Tuesday, October 8, 2019

Use Certified Mail With The IRS


I am looking at Baldwin v U.S., at least as much as I can between the September and October 15th due dates.

In the blog equivalence of cinematic foreboding, the case comes out of the Ninth Circuit.

The Baldwins filed a 2007 joint tax return showing an approximate $2.5 million loss from a movie production business.

They filed to carry the loss back to 2005 for a refund.

They had three years to file the refund claim. The three years started with the filing of their 2007 return – that is, the year that showed the loss. They filed their 2007 return on extension, so three years later would be October 15, 2011.

They filed the refund claim on June 21, 2011.

Seems plenty of time.

They filed using regular mail.

The IRS said they never received the refund claim.

Problem.

The three years expired. Sorry about your luck, Baldwins, purred the IRS.

You know this went to court.

It went to a California district court.

And we get to talk about the mailbox rule.

There is a provision in the tax Code that timely-mailing-equals-timely filing with the IRS. That is the reason you hear (not as much now in the era of electronic filing) of people heading to the post office on April 15th. Folks want to get that “April 15” stamped on the envelope, as that stamp means the return is considered timely filed with the IRS.

By the way, that provision did not enter the Code until 1954.

What did folks do before 1954?

They relied on common law.

Common law allows one to presume that a properly-mailed envelope will arrive in the ordinary time required to get from here to there. One would have to prove that one mailed the envelope, of course, but once that was done the presumption that the mail arrived in normal time would kick-in.

In 1954 Congress added the following:
§ 7502 Timely mailing treated as timely filing and paying.
(a)  General rule.
(1)  Date of delivery.
If any return, claim, statement, or other document required to be filed, or any payment required to be made, within a prescribed period or on or before a prescribed date under authority of any provision of the internal revenue laws is, after such period or such date, delivered by United States mail to the agency, officer, or office with which such return, claim, statement, or other document is required to be filed, or to which such payment is required to be made, the date of the United States postmark stamped on the cover in which such return, claim, statement, or other document, or payment, is mailed shall be deemed to be the date of delivery or the date of payment, as the case may be.
Section (c) is important here:
(c)  Registered and certified mailing; electronic filing.
(1)  Registered mail.
For purposes of this section , if any return, claim, statement, or other document, or payment, is sent by United States registered mail-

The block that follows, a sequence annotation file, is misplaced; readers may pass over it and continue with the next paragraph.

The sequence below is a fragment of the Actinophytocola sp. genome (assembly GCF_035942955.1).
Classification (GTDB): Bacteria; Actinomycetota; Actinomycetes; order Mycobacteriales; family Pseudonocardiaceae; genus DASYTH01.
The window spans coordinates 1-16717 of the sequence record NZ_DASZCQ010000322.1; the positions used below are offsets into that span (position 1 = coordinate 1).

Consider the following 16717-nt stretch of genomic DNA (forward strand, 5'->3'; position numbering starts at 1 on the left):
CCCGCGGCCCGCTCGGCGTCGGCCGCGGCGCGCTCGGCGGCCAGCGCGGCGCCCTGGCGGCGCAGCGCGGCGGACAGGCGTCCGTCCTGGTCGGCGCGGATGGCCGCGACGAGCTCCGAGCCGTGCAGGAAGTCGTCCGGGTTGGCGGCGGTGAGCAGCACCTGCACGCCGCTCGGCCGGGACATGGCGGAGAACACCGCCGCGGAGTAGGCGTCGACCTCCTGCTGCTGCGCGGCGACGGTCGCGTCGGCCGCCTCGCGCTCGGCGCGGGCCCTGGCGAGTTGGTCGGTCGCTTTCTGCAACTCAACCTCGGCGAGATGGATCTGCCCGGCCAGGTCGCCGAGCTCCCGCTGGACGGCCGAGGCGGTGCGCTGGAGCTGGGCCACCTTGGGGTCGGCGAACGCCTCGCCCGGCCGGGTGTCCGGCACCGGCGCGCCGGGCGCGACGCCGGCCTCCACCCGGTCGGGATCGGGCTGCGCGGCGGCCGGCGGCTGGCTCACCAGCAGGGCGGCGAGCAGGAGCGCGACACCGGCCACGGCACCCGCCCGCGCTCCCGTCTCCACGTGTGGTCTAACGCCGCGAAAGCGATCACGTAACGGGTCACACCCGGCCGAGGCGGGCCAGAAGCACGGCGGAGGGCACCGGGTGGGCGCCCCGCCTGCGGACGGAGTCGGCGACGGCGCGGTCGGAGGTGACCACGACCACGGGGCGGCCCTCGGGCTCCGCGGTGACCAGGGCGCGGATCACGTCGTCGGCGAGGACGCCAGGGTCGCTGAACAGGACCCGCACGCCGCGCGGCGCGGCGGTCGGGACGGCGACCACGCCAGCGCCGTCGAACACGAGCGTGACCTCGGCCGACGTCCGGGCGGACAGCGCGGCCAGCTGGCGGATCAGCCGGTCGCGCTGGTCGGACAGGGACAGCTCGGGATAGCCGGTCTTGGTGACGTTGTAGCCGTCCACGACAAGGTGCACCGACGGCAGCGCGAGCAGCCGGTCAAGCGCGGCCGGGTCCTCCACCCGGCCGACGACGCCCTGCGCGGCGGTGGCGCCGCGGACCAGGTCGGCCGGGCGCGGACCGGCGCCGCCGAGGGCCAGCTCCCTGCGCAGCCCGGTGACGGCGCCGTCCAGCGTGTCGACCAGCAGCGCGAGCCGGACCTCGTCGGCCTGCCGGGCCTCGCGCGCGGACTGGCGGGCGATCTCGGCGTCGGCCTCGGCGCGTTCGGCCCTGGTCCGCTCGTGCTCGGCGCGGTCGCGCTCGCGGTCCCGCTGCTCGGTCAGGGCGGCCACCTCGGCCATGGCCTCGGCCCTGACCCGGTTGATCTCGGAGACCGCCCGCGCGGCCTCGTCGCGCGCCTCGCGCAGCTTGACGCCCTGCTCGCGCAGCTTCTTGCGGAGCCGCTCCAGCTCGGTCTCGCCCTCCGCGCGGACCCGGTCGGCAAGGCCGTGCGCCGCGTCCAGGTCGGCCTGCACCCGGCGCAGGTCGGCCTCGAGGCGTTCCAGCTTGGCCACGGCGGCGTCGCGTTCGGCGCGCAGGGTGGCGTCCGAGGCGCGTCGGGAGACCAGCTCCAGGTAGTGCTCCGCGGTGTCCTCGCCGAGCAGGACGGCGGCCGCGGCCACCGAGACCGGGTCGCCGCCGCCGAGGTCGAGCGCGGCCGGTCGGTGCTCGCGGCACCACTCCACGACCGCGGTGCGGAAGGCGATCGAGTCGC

(A)  such registration shall be prima facie evidence that the return, claim, statement, or other document was delivered to the agency, officer, or office to which addressed; and
(B)  the date of registration shall be deemed the postmark date.

Section (c) is why accountants encourage the use of certified mail with tax returns.

But the Baldwins did not certify their mailing.

They instead argued that they met the common-law standard for timely filing.

Seems a solid argument.

The IRS went low.

There are Court cases out there (Anderson, for example) that decided that the common law standard continued to exist even after the codification of Section 7502. It makes sense – at least to me - as that is what common law means.

The IRS argued that Section 7502 did away with the common-law standard, and the cases deciding otherwise were decided erroneously.

Sounds like a truckload of fine-cut bull manure to me.

Let’s load the truck.

There was a case in 1984 called Chevron. From it came the Chevron doctrine, an administrative law principle that a government agency’s interpretation of an ambiguous or unclear statute should be respected by a court.

I get the concept.

The first thing the agency has to do is show that the statute is ambiguous or unclear.

Does Section 7502 appear ambiguous or unclear to you?

We are going to need a jump to get this truck going.

Let’s introduce National Cable & Telecommunications Association v Brand X. That case has to do with the internet and whether it is an information service or a telecommunication service.

Sounds boring.

Let’s look at the Ninth Circuit’s take-away from Brand X:
But [a] court’s prior judicial construction of a statute trumps an agency construction otherwise entitled to Chevron deference only if the prior court decision holds that its construction follows from the unambiguous terms of the statute and thus leaves no room for agency discretion.”
Let me translate that word salad:
Since the prior Court decisions (let’s use Anderson as an example) did not specifically say that the statute was unambiguous, the statute is therefore ambiguous.
Huh?

So, if I do not make clear that I am not a Robert Howard sword-and-sorcery, skilled, powerful and fearless giant weapon-wielding barbarian, then it can be deduced that I am that very said barbarian?

Cool!

Brand X lets me say that Section 7502 is ambiguous, at which point Chevron kicks-in and allows me to argue that the underlying statute means anything I want it to say.

There is an aisle for this at Borders. It is called “Fiction.”

The Baldwins did not get to rely on common-law. Since they could not meet requirements of Section 7502(c), they lost out altogether. No carryback refund for them.



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